Ron Lombard was settling into retirement after more than 30 years in TV news when he received a call in September 2021 from WCNY CEO Mitch Gelman asking if he wanted to return to his roots in radio and run the station’s FM operations.
Not only did Gelman want Lombard to take over the station’s flagship Classic FM station, he also had an idea for how WCNY could use HD Radio to reach different audiences in the region like veterans and immigrants.
“Mitch told me that he wanted me to start thinking about how we use one of our HD stations to create a station that’s about local people, local perspectives and positive stories about the community,” Lombard said. “He was looking for something that would tap into untapped resources and give voice to the voiceless.”
Lombard started as WCNY’s director of FM radio in October 2021, and Gelman’s idea turned into CommunityFM, a community-focused stream that launched in summer 2022 on HD Radio and online. Lombard said the project aims to provide an outlet where individuals and organizations in the greater Syracuse area can promote their work and provide informative content.
CommunityFM also stems from the Digital Transformation Program run by CPB and the Poynter Institute in 2022. WCNY was one of 75 public media stations selected to participate and developed Our New Neighbors, a series to engage central New York’s growing immigrant audience. The work on that project helped establish connections that led to a monthly show on CommunityFM, the first on the stream.
The HD station CommunityFM occupies previously played 24-hour jazz, which local programming has gradually replaced. CommunityFM started with 14 hours of local programming per week in July 2022. That has grown to 48 hours per week as of last month, with a goal of getting to around 60 hours per week by the end of the year.
CommunityFM’s shows include Syracuse (On)Stage, a show about the region’s theater scene, and Check Up From the Neck Up, hosted by a local psychologist who discusses physical and mental health. Most shows tape a new episode each month in WCNY’s studios. The shows air on HD channels through the month and are posted on the station’s website. The station also broadcasts audio versions of WCNY’s TV programs and partners with local podcasters to air their episodes.
Leaning into partnerships
Lombard said he read a little about the history of community radio as he was thinking through what the station would look like. But he mostly relied on his gut instinct and trial and error to figure out what worked.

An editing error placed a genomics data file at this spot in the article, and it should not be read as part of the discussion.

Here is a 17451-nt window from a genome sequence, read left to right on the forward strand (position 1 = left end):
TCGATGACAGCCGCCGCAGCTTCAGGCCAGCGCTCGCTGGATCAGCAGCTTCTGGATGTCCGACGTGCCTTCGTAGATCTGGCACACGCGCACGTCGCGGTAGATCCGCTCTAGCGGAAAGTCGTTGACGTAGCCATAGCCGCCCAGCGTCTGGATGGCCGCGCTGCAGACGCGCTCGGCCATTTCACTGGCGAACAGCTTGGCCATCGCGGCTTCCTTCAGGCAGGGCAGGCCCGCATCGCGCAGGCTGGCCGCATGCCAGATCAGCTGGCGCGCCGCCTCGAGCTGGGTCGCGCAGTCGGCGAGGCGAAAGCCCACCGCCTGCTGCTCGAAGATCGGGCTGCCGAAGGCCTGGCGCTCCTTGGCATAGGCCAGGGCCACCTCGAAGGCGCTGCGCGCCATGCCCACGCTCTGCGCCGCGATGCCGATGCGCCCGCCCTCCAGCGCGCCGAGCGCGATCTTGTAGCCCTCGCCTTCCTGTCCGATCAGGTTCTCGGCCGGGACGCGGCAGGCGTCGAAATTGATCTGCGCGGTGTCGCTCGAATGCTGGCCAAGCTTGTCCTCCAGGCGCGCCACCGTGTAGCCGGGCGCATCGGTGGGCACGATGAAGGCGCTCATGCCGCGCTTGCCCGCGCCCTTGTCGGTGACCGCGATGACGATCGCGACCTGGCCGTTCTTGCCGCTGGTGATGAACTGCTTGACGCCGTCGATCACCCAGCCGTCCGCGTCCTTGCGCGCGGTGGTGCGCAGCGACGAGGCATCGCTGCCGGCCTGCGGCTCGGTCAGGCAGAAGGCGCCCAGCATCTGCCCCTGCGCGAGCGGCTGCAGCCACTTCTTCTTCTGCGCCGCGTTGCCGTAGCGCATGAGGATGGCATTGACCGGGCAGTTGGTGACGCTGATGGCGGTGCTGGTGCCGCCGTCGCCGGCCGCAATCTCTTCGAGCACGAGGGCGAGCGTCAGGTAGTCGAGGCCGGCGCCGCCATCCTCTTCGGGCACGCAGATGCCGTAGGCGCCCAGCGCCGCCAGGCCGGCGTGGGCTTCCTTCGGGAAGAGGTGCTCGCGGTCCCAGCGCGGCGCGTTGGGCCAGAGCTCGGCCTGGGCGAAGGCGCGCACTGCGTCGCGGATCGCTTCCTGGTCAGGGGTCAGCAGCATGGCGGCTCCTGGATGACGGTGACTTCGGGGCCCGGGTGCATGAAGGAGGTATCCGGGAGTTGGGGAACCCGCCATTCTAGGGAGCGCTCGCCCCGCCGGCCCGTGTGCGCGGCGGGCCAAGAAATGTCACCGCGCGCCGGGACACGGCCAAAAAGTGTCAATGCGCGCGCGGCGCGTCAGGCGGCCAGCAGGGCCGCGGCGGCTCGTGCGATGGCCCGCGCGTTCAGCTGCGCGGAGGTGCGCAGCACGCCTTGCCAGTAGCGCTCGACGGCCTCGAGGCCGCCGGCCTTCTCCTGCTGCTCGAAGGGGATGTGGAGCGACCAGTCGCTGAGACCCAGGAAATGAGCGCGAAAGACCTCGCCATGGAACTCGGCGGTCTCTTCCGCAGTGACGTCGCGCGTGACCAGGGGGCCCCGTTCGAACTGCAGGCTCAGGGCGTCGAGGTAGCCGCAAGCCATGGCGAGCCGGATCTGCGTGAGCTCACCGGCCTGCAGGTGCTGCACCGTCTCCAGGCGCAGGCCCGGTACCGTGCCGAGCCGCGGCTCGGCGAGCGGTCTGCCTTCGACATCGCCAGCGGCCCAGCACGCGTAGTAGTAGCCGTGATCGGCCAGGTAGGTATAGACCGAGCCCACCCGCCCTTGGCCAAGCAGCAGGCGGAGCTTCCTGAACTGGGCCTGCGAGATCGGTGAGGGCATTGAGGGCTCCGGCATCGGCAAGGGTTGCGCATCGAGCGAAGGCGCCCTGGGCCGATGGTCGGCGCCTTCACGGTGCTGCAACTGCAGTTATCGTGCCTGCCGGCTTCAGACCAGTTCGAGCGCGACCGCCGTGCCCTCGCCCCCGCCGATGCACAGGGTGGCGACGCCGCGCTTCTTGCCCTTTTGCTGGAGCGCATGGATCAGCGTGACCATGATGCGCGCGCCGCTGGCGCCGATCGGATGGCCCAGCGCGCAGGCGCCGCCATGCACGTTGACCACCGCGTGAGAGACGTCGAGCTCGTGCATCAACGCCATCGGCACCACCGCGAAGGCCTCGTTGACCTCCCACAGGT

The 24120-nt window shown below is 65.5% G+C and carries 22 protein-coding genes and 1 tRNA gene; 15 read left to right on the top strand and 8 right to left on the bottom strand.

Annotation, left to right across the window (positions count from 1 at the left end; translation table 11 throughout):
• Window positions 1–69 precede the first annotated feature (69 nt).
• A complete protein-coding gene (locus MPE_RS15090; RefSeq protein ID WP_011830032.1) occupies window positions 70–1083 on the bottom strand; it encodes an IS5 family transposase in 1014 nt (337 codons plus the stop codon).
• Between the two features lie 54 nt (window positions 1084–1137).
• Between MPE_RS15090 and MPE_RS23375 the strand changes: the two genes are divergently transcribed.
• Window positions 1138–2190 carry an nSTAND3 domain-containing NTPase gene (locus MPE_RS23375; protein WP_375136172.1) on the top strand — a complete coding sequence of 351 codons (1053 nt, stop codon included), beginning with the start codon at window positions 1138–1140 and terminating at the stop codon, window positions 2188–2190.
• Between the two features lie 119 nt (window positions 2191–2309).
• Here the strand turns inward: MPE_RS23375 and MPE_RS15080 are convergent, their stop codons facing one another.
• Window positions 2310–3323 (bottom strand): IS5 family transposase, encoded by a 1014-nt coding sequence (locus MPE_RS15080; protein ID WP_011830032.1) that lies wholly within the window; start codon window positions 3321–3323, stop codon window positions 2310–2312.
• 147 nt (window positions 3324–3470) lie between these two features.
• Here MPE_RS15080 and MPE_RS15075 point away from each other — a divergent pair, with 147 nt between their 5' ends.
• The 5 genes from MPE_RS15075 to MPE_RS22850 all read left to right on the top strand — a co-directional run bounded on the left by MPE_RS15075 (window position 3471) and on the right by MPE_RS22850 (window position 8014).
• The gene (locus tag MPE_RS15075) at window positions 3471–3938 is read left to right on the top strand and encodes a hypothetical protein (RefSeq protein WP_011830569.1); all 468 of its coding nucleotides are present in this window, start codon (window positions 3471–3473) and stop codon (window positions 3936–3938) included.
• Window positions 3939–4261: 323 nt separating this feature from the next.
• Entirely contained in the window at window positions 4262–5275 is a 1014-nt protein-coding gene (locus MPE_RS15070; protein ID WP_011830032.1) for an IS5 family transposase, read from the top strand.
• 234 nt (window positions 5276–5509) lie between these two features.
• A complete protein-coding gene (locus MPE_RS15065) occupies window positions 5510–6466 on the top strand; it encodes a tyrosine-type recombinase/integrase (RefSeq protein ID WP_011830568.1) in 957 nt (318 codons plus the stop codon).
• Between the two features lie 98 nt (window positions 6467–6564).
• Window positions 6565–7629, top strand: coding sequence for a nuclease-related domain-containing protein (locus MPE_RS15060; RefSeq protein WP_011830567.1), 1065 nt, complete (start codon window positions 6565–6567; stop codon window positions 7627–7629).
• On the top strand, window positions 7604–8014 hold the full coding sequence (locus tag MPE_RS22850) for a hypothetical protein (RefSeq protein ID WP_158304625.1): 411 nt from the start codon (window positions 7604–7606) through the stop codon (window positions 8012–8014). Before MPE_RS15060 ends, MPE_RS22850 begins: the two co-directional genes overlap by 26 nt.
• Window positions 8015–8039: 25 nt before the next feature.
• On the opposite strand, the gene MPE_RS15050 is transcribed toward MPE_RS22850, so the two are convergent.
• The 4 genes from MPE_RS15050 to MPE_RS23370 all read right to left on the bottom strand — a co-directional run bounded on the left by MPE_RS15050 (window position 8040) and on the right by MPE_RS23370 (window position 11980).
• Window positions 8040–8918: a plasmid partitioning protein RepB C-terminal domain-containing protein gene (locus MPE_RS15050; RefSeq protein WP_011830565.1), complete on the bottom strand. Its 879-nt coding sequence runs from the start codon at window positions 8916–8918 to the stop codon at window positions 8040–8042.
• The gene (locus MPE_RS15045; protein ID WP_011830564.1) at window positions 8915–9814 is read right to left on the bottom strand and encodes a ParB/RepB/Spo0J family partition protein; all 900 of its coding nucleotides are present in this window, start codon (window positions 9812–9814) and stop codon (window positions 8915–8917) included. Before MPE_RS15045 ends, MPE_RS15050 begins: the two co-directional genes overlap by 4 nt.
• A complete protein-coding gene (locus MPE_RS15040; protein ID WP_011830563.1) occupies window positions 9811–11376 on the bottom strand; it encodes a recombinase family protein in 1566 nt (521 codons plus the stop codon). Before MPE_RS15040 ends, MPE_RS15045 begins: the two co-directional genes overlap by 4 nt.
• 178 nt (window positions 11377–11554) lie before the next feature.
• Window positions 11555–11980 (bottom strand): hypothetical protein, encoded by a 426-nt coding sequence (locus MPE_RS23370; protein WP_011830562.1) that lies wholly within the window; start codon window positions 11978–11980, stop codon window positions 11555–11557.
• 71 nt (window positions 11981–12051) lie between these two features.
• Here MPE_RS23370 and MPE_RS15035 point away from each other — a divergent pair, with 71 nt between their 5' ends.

“We collectively dreamed it up and said, ‘OK, well, what if we did this? What if we did that?’” Lombard said. “Fortunately, things have worked out pretty well. All in all, we haven’t had a show fail yet.”
Both Lombard and Lauren Easton, WCNY’s manager of marketing, public relations and events, acknowledged that getting listeners to tune into HD Radio can be a challenge and that they’re looking for listeners to tune in online more than on the radio.
“A lot of stations are pushing the stream on demand more than they are the livestreaming,” Easton said. “On social media, I’ll include calls to action to listen at a specific time but also include the livestreaming link if people want to come back later.”
Lombard said that from July 1, 2022, to April 26 CommunityFM had 395,000 streams from 17,500 users and about 5,000 plays of its online content. The most successful promotional boosts have come from organizational partners like Syracuse Stage or the veterans group Honor Flight Network sharing links to the shows they’re involved with.
“What we’re finding is that the more actively that our partners who worked with us on the programming will share the links on social media, the more likely it is that more people will find it and listen to it and seek it out,” Lombard said.
‘Real value’ in bringing people together
Dan Cummings hosts the CommunityFM show CNY Heroes, which tells stories of the area’s veterans and issues they face. Cummings and Lombard are longtime colleagues from TV news, where Cummings previously reported on veterans issues. He too was newly retired when Lombard called him to host a show but said the decision was a no-brainer.
“Every show so far has included at least one person who has served our country and now they may hold a different role in veteran services,” Cummings said. “I want to use the interviews to highlight bigger issues that veterans face as far as homelessness, poverty, the need for legal service and the need to reacclimate into society.”
Cummings said he also appreciates the chance to return to radio, where he began his career, and have long-form conversations that are not possible in traditional TV news reporting. He’s also hopeful about the power of community-centered media to break down silos and build new relationships.
“It’s a powerful way to use a radio resource that’s been long neglected,” Cummings said. “The media landscape today is so fractured into so many little slivers of attention that I think there’s real value in something like this that can bring people together.”
Moving forward, Lombard said the team is ready to add several new shows to the CommunityFM lineup, and he has a backlog of requests from organizations that want to participate. WCNY does sell underwriting on the CommunityFM programming, but Lombard expects it will remain a volunteer gig for community hosts.
“We’ve got a way now that we can begin to bring that subject matter in, and it’s really worked out well for something [where] no money changes hands,” Lombard said. “These are all volunteer hosts who want to get the subject matter out there that they feel very passionate about.”